playback of pizz. and arco

Hello, for the first time I use Doricos playback possibilities to check on a string quartet score. Hmm, switching to pizzicato works well after the pizz. marking. Once the specific part has started it, there seems to be no way back: the arco markings in the same part just get ignored. I end up with the rest of the piece being played plucked.
I input the playing technics via the panel using the mouse. I select the note and click on pizz. and later the same procedure when adding arco.
Is there something, I am overlooking? Thank you for a hint.

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On this subject it was written already a lot. Please search the forum.

In general you should find that this works OK, but some users do encounter problems. It could be that you are switching to another playing technique and inserting an additional “nat.” playing technique before the “arco” works for you. If not, please attach your project here so we can take a look.

Strangely enough, I’ve just started to see the same thing (1.2.0.37 on 10.13.2) - I think for the first time today, improbably though that sounds.

Switching to pizz. works fine. But dragging arco from Playing Techniques (SHIFT + P) to a note consistently fails.

I’ve also noticed that if I (single) click on a note which should sound, say, pizzicato (because it follows the start of that articulation and before it is notionally ‘cancelled’), it will sound arco by itself no matter what; although the correct articulation is usually applied in such circumstances when I play through the whole piece.

Could these two be related?

Please see the attached file, only pizz. and arco (no nat.).
It sounds more like flamenco than Schubert…
If I follow your advice Daniel, adding a nat. before the arco does work, thank you.
This is a workaround - I would have to hide it though.
6. Wasserflut sample.dorico.zip (2 MB)

Just checked - and found some suggestions - in this thread, thanks.

Should 'nat.’ work invariably - and in preference to ‘arco’ until this is fixed (good luck with that change)?

I also see that the bug seems to manifest itself after a Save and relaunch/restart in my case as well.

(Standard Halion Sonic SE, BTW.)

Klaus, thanks for attaching your file. In the latest development build all of the arco/pizz. changes happen as they should. I expect the difference is due to a change Paul made a few days ago that ensures that the playing technique is output a tiny bit ahead of the note to which it applies, and with a longer duration. This change should make playing techniques more reliable in general, not only for the arco/pizz. cases.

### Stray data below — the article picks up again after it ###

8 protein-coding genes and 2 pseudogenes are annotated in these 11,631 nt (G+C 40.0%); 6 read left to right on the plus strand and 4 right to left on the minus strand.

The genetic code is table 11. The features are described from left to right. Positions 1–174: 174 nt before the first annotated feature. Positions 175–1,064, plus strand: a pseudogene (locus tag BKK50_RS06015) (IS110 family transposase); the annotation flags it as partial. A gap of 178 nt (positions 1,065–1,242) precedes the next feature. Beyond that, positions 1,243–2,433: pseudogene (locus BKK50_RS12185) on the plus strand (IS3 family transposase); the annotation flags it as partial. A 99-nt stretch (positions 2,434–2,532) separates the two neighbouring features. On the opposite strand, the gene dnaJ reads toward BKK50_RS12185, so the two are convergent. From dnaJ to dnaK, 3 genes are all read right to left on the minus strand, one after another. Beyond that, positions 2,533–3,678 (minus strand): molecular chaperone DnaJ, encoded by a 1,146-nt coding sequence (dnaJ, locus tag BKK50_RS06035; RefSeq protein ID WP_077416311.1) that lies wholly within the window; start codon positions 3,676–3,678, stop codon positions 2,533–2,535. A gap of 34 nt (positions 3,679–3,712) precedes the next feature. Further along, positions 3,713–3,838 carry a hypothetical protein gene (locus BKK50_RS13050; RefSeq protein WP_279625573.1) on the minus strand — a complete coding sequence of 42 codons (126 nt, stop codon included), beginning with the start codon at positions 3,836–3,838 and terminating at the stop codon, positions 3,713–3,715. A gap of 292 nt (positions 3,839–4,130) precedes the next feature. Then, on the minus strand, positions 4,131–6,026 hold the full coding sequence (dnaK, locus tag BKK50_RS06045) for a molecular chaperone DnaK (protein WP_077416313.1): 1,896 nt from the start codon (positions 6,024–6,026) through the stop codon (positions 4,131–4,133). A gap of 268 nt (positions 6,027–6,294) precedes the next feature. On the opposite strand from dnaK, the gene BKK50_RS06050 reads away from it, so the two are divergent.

Thank you Daniel

Thanks, Daniel. When will that build become available, please?

Should ‘nat.’ always work instead until then?

Mark, yes.
I am actually interested more in what is been notated in the score.
Playback is just something to play with :slight_smile:

The reason one sometimes needs to add ‘nat’ is because that clears ‘all nodes’ in the technique list so you can start fresh.

Pizzicato is a ‘sticky’ node that stays until you remove it by inserting an arco (or nat.) technique. Arco just removes a pizzicato node, while nat. clears ALL sticky nodes. Other example of sticky nodes include mute, no vibrato, snares on, and more. Other nodes which only last for a single note can get piled on in addition to the sticky nodes.
In an expressionmap set you might have assignments for all sorts of technique combinations.

staccato
staccato+mute
tenuto
tenuto+mute
legato+staccato
legato+staccato+mute
legato+tenuto
legato+tenuto+mute
pizziccato
pizzicato+mute
pizzicato+staccato
pizzicato+staccato+mute
pizzicato+tenuto
pizzicato+tenuto+mute

etc…

As you can see in this GPO5 violin Map I have dozens and dozens of ‘combi’ techniques assigned. It’s not unusual at all for me to need to add, remove, or change things around for each individual score I build in Dorico if it’s not initially calling up exactly what I need when I want it. Sometimes I even ‘cheat a bit’ and borrow seemingly unrelated techniques from another instrument family to get the ‘sound I want’ and later ‘hide them’ in the score.

Depending on how your list of expression map techniques is built, you can have a different setup for each and every possible technique ‘combination’; hence it is possible to wind up with a combination of techniques turn up in a score that ends up pointing to unintended instructions in an expression map. Dorico parses your list of techniques seeking a direct match, and if none is found then in most cases it just keeps using the most current technique.